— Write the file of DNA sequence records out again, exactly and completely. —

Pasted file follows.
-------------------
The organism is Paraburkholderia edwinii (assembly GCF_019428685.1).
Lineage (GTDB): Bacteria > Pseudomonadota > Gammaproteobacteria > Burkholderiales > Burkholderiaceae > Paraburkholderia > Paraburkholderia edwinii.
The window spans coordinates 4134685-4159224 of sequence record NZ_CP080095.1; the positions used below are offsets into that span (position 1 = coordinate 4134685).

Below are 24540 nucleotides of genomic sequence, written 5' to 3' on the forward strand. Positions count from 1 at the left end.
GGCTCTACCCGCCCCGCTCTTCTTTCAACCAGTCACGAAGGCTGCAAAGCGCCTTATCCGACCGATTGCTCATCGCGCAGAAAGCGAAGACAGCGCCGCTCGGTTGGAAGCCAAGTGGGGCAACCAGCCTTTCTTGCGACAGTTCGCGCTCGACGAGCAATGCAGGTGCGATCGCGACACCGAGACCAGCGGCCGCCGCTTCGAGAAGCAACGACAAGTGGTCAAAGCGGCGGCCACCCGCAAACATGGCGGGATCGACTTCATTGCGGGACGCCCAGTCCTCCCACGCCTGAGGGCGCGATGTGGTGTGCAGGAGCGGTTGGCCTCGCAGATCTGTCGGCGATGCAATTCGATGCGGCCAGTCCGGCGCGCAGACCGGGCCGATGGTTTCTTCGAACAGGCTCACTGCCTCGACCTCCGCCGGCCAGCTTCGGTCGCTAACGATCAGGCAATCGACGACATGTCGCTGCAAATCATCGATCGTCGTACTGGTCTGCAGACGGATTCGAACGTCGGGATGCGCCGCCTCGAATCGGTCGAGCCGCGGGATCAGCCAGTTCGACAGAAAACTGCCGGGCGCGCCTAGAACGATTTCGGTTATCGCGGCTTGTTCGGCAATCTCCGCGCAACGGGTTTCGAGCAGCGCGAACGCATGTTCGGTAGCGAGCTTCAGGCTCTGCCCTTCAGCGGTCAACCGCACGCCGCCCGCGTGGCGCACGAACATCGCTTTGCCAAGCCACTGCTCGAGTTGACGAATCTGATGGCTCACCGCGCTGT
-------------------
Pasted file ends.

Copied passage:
The organism is Paraburkholderia edwinii (assembly GCF_019428685.1).
Lineage (GTDB): Bacteria > Pseudomonadota > Gammaproteobacteria > Burkholderiales > Burkholderiaceae > Paraburkholderia > Paraburkholderia edwinii.
The window spans coordinates 4134685-4159224 of sequence record NZ_CP080095.1; the positions used below are offsets into that span (position 1 = coordinate 4134685).

Below are 24540 nucleotides of genomic sequence, written 5' to 3' on the forward strand. Positions count from 1 at the left end.
GGCTCTACCCGCCCCGCTCTTCTTTCAACCAGTCACGAAGGCTGCAAAGCGCCTTATCCGACCGATTGCTCATCGCGCAGAAAGCGAAGACAGCGCCGCTCGGTTGGAAGCCAAGTGGGGCAACCAGCCTTTCTTGCGACAGTTCGCGCTCGACGAGCAATGCAGGTGCGATCGCGACACCGAGACCAGCGGCCGCCGCTTCGAGAAGCAACGACAAGTGGTCAAAGCGGCGGCCACCCGCAAACATGGCGGGATCGACTTCATTGCGGGACGCCCAGTCCTCCCACGCCTGAGGGCGCGATGTGGTGTGCAGGAGCGGTTGGCCTCGCAGATCTGTCGGCGATGCAATTCGATGCGGCCAGTCCGGCGCGCAGACCGGGCCGATGGTTTCTTCGAACAGGCTCACTGCCTCGACCTCCGCCGGCCAGCTTCGGTCGCTAACGATCAGGCAATCGACGACATGTCGCTGCAAATCATCGATCGTCGTACTGGTCTGCAGACGGATTCGAACGTCGGGATGCGCCGCCTCGAATCGGTCGAGCCGCGGGATCAGCCAGTTCGACAGAAAACTGCCGGGCGCGCCTAGAACGATTTCGGTTATCGCGGCTTGTTCGGCAATCTCCGCGCAACGGGTTTCGAGCAGCGCGAACGCATGTTCGGTAGCGAGCTTCAGGCTCTGCCCTTCAGCGGTCAACCGCACGCCGCCCGCGTGGCGCACGAACATCGCTTTGCCAAGCCACTGCTCGAGTTGACGAATCTGATGGCTCACCGCGCTGT